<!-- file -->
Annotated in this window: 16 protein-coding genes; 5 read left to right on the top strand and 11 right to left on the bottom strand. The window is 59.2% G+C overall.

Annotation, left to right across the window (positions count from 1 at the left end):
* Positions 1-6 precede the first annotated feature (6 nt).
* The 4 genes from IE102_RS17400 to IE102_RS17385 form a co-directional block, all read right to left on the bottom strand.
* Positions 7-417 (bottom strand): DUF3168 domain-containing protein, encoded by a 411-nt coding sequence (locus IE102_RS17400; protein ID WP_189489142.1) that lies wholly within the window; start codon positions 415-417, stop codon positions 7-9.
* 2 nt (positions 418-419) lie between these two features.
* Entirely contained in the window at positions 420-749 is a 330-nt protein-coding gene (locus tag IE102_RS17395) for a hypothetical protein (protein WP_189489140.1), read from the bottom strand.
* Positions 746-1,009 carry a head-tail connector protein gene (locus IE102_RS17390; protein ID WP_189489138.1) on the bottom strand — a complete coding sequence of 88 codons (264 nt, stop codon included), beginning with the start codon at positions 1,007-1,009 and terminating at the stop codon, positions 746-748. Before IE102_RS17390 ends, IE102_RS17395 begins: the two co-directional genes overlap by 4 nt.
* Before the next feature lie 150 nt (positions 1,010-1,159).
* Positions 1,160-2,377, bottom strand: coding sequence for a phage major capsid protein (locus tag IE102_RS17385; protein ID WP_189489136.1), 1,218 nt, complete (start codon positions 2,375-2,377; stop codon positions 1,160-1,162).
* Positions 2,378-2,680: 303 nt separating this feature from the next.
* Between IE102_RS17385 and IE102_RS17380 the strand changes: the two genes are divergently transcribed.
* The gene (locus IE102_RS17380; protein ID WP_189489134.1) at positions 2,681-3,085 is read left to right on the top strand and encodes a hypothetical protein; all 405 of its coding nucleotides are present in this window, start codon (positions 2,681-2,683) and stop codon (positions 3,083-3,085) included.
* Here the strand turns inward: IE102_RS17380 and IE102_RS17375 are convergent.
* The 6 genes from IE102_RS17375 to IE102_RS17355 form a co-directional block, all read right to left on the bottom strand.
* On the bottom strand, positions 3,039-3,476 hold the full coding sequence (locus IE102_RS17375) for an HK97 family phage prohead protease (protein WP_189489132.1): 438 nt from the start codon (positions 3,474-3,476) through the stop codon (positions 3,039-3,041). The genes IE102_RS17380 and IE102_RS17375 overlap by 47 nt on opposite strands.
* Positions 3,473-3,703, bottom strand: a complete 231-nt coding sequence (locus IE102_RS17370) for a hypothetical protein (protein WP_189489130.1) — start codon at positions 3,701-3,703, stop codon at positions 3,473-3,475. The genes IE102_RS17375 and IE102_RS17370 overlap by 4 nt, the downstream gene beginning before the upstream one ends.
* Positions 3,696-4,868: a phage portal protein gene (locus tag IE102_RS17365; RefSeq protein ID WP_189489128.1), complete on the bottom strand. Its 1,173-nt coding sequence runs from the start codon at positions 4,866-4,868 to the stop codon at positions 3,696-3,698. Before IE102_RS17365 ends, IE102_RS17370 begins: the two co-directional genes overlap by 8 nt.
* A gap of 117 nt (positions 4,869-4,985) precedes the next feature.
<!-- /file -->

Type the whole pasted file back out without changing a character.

Annotated in this window: 16 protein-coding genes; 5 read left to right on the top strand and 11 right to left on the bottom strand. The window is 59.2% G+C overall.

Annotation, left to right across the window (positions count from 1 at the left end):
* Positions 1-6 precede the first annotated feature (6 nt).
* The 4 genes from IE102_RS17400 to IE102_RS17385 form a co-directional block, all read right to left on the bottom strand.
* Positions 7-417 (bottom strand): DUF3168 domain-containing protein, encoded by a 411-nt coding sequence (locus IE102_RS17400; protein ID WP_189489142.1) that lies wholly within the window; start codon positions 415-417, stop codon positions 7-9.
* 2 nt (positions 418-419) lie between these two features.
* Entirely contained in the window at positions 420-749 is a 330-nt protein-coding gene (locus tag IE102_RS17395) for a hypothetical protein (protein WP_189489140.1), read from the bottom strand.
* Positions 746-1,009 carry a head-tail connector protein gene (locus IE102_RS17390; protein ID WP_189489138.1) on the bottom strand — a complete coding sequence of 88 codons (264 nt, stop codon included), beginning with the start codon at positions 1,007-1,009 and terminating at the stop codon, positions 746-748. Before IE102_RS17390 ends, IE102_RS17395 begins: the two co-directional genes overlap by 4 nt.
* Before the next feature lie 150 nt (positions 1,010-1,159).
* Positions 1,160-2,377, bottom strand: coding sequence for a phage major capsid protein (locus tag IE102_RS17385; protein ID WP_189489136.1), 1,218 nt, complete (start codon positions 2,375-2,377; stop codon positions 1,160-1,162).
* Positions 2,378-2,680: 303 nt separating this feature from the next.
* Between IE102_RS17385 and IE102_RS17380 the strand changes: the two genes are divergently transcribed.
* The gene (locus IE102_RS17380; protein ID WP_189489134.1) at positions 2,681-3,085 is read left to right on the top strand and encodes a hypothetical protein; all 405 of its coding nucleotides are present in this window, start codon (positions 2,681-2,683) and stop codon (positions 3,083-3,085) included.
* Here the strand turns inward: IE102_RS17380 and IE102_RS17375 are convergent.
* The 6 genes from IE102_RS17375 to IE102_RS17355 form a co-directional block, all read right to left on the bottom strand.
* On the bottom strand, positions 3,039-3,476 hold the full coding sequence (locus IE102_RS17375) for an HK97 family phage prohead protease (protein WP_189489132.1): 438 nt from the start codon (positions 3,474-3,476) through the stop codon (positions 3,039-3,041). The genes IE102_RS17380 and IE102_RS17375 overlap by 47 nt on opposite strands.
* Positions 3,473-3,703, bottom strand: a complete 231-nt coding sequence (locus IE102_RS17370) for a hypothetical protein (protein WP_189489130.1) — start codon at positions 3,701-3,703, stop codon at positions 3,473-3,475. The genes IE102_RS17375 and IE102_RS17370 overlap by 4 nt, the downstream gene beginning before the upstream one ends.
* Positions 3,696-4,868: a phage portal protein gene (locus tag IE102_RS17365; RefSeq protein ID WP_189489128.1), complete on the bottom strand. Its 1,173-nt coding sequence runs from the start codon at positions 4,866-4,868 to the stop codon at positions 3,696-3,698. Before IE102_RS17365 ends, IE102_RS17370 begins: the two co-directional genes overlap by 8 nt.
* A gap of 117 nt (positions 4,869-4,985) precedes the next feature.